Dust Bowl and the Breadbasket
With the 21st century Western states drought, images of the 1930’s John Steinbeck’s novel Grapes of Wrath come to mind but ironically California is part of dry ground in the 21st century—not the land of milk and honey. The fact is, a large percentage of fruits, vegetables, nuts, and even honey come from central California. The odds that you’ll be paying more for these products is a good bet,. The price of maintaining crops due to the water shortage will affect the costs of food in the future.
An agriculture consultant in the San Joaquin Valley, California told me 2014 is the worst honey season in history in California. He explained, “With minimal water, there is minimal (or no) nectar in flowers, Crop yields suffer similarly.”Because honey bees pollinate our fruits, vegetables, and nuts prices will go up for these foods. The drought may also affect the price of organic beef, milk, and cheese.
Food prices not only will go up in California and the U.S. but throughout the world. Our Golden State is the “breadbasket” of America but we also export produce around the globe. If you haven’t seen the sci-fi film Soylent Green showing a time of depleted resources--it’s time. Meanwhile, the jury is still out until later this year for food experts and farmers to tally up and tell us how much the drought is going to take a toll on our pocketbooks because of not enough water. Meanwhile, let's forget that tune “It Never Rains in Southern California” because it’s the time to sing “I Wish It Would Rain”.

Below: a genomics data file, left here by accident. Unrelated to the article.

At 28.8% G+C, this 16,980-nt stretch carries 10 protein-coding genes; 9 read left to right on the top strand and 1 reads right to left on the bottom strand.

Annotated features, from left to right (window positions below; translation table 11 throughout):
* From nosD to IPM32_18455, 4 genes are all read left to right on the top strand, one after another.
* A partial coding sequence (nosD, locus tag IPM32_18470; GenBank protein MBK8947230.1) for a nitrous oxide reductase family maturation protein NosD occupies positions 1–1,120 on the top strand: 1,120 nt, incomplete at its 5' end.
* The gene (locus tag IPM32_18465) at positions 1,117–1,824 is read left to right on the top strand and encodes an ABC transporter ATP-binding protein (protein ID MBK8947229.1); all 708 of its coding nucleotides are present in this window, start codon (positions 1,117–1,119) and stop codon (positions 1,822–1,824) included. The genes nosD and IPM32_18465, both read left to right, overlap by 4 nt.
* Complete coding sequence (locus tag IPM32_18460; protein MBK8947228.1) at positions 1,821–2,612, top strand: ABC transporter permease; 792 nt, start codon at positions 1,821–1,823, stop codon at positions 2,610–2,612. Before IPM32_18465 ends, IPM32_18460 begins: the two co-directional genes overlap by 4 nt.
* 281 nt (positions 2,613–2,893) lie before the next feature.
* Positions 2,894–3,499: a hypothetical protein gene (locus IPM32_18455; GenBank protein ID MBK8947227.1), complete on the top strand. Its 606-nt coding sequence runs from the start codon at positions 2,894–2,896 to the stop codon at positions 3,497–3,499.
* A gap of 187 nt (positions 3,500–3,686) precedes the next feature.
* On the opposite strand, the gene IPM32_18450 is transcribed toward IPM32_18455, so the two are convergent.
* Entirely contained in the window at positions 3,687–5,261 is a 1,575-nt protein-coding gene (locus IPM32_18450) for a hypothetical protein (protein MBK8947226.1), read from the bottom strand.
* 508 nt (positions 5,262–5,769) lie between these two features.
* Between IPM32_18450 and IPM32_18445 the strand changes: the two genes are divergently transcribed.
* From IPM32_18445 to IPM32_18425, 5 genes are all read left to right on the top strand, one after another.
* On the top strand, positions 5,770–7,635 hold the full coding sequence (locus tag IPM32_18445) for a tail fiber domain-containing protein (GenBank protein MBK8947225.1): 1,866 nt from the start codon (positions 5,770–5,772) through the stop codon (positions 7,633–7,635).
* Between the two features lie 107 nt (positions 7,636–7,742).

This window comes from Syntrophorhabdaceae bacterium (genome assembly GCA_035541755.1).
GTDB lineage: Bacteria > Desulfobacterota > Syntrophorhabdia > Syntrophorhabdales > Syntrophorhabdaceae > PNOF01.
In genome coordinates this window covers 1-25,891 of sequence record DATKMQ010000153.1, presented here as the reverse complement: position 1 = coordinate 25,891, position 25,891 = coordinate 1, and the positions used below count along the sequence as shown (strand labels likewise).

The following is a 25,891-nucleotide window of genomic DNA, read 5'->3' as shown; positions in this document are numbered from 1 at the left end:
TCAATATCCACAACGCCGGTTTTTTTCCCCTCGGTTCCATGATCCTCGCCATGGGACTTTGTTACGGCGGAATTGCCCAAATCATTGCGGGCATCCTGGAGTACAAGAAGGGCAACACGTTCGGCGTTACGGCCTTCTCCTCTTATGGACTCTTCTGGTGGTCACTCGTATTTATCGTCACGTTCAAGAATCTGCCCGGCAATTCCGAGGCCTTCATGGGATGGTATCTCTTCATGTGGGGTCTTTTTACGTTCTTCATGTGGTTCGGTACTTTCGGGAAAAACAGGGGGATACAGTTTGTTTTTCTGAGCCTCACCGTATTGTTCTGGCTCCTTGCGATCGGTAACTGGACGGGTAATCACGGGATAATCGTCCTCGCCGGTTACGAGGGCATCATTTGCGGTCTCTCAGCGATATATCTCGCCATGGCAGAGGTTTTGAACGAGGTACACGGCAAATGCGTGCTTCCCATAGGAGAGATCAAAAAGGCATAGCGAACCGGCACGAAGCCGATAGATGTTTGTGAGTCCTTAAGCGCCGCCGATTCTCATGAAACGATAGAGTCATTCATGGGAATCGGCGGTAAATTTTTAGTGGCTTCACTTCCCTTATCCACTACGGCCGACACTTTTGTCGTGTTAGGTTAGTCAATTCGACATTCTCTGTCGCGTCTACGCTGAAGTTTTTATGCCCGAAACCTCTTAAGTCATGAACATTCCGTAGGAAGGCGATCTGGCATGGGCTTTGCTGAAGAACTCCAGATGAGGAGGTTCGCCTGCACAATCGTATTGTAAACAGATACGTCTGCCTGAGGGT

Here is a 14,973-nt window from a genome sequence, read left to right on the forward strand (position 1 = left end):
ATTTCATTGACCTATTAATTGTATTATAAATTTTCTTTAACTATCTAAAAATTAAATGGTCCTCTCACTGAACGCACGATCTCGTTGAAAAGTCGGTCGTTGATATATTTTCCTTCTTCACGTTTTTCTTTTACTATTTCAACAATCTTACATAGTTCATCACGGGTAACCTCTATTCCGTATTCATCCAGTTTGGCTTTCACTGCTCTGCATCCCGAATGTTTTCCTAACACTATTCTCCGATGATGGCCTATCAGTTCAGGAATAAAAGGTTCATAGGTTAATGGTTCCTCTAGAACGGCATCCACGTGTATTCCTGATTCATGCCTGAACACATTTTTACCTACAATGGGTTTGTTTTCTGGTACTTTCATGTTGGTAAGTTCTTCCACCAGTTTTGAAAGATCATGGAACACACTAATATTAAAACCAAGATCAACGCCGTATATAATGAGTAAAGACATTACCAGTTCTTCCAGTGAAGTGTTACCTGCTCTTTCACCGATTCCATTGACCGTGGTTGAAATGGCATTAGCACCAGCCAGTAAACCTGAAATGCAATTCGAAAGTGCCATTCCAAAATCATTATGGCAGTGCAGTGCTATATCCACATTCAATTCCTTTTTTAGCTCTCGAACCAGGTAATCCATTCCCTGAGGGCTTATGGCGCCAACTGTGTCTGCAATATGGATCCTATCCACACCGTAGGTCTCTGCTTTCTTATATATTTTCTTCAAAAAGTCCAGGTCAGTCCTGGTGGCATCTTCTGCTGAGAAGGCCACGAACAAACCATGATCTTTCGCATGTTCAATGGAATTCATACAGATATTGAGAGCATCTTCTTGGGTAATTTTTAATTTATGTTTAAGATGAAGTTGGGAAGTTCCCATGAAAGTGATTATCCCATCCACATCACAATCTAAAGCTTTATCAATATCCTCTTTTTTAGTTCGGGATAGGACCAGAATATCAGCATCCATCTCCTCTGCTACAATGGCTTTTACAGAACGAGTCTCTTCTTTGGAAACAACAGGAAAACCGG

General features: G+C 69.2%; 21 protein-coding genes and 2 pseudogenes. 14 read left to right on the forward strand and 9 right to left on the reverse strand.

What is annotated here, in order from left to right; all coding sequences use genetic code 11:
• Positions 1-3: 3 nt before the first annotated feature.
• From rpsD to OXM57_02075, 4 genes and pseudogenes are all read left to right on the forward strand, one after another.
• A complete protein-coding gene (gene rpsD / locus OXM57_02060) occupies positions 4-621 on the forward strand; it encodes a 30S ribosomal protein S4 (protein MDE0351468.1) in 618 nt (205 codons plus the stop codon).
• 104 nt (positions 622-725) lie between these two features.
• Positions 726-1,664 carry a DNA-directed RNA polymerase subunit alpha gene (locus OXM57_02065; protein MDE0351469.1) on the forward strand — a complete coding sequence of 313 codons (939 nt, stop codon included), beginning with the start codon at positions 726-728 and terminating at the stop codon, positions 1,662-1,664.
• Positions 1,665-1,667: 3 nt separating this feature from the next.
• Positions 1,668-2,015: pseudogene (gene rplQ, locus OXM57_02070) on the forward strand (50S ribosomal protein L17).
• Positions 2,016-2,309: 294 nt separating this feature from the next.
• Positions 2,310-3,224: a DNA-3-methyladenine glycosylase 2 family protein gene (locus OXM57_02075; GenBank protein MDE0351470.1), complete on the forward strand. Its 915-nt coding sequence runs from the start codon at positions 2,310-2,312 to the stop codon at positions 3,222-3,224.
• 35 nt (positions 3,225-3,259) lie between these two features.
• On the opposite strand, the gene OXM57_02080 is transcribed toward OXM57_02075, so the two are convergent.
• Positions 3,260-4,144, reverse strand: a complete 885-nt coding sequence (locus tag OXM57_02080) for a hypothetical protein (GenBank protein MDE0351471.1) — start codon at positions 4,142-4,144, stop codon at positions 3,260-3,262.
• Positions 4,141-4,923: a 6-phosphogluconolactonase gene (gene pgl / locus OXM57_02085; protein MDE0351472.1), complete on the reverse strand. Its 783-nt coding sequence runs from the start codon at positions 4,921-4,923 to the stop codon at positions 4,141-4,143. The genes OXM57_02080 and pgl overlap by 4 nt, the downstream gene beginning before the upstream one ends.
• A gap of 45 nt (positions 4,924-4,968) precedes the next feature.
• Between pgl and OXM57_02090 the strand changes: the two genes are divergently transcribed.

2014 Epic Snowstorms Deep South, Northeast
I was spot-on with my Northeast weather forecast, but a miss with the southern states. A rare ice storm hit Atlanta, Georgia during the end of January. Images of countless cars stuck in gridlock were seen on TV and experienced by Southerners for hours. The off winter weather (that our West Coast ski resorts are used to and miss) caught the Deep South off guard. The storm left motorists stranded, some left their vehicles on the roads.
A second Georgia storm made the news mid-February and more headlines like “Ice storm causes deaths, power outages, and traffic jams in the South” hit the news. The storm put emergency response agencies in preparedness mode. But this time around, This time southerners stayed home and off the roads so the dire consequences were likely less than more. Still, reports rolling in stated more than 200,000 power outages in Georgia.
Yet, the Valentine’s Day Eve storm headed northbound. News headlines such “Storm Is Biggest Winter Blast to Hit the Northeast” and “Nor’easter to Hammer DC, Philly, NYC and Boston” spread in newspapers and on TV. The snowstorm slammed the Carolinas (at least 300,000 people without power), leaving thousands coping with dangerous icy roads, countless delayed near 10,000 flights, fallen trees and power lines as well as one million without power. One third of Americans were affected as the storm headed up the East Coast. In result, the teeter-totter weather—epic snow in the South and North and a drought in the West is mega news that won’t be forgotten.
Excerpts from article by Cal Orey in March issue Oracle 20/20 Magazine